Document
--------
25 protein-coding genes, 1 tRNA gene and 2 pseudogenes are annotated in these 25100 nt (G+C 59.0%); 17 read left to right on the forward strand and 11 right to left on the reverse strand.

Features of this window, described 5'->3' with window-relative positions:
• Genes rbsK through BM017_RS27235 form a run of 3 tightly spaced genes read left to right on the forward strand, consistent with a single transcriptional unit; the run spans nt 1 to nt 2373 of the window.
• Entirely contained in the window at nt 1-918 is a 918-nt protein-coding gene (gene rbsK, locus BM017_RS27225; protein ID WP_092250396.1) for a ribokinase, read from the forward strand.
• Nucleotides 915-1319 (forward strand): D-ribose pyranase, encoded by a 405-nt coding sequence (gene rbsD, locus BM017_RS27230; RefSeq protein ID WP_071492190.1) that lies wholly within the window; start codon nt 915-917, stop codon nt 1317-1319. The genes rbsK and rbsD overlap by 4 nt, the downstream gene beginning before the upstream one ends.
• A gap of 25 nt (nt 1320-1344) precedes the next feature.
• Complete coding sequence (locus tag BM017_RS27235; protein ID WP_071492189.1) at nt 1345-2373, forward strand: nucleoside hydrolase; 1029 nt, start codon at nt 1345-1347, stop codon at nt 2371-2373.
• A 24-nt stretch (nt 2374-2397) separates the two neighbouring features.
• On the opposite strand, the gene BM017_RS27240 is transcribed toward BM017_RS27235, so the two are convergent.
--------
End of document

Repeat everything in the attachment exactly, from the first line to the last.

25 protein-coding genes, 1 tRNA gene and 2 pseudogenes are annotated in these 25100 nt (G+C 59.0%); 17 read left to right on the forward strand and 11 right to left on the reverse strand.

Features of this window, described 5'->3' with window-relative positions:
• Genes rbsK through BM017_RS27235 form a run of 3 tightly spaced genes read left to right on the forward strand, consistent with a single transcriptional unit; the run spans nt 1 to nt 2373 of the window.
• Entirely contained in the window at nt 1-918 is a 918-nt protein-coding gene (gene rbsK, locus BM017_RS27225; protein ID WP_092250396.1) for a ribokinase, read from the forward strand.
• Nucleotides 915-1319 (forward strand): D-ribose pyranase, encoded by a 405-nt coding sequence (gene rbsD, locus BM017_RS27230; RefSeq protein ID WP_071492190.1) that lies wholly within the window; start codon nt 915-917, stop codon nt 1317-1319. The genes rbsK and rbsD overlap by 4 nt, the downstream gene beginning before the upstream one ends.
• A gap of 25 nt (nt 1320-1344) precedes the next feature.
• Complete coding sequence (locus tag BM017_RS27235; protein ID WP_071492189.1) at nt 1345-2373, forward strand: nucleoside hydrolase; 1029 nt, start codon at nt 1345-1347, stop codon at nt 2371-2373.
• A 24-nt stretch (nt 2374-2397) separates the two neighbouring features.
• On the opposite strand, the gene BM017_RS27240 is transcribed toward BM017_RS27235, so the two are convergent.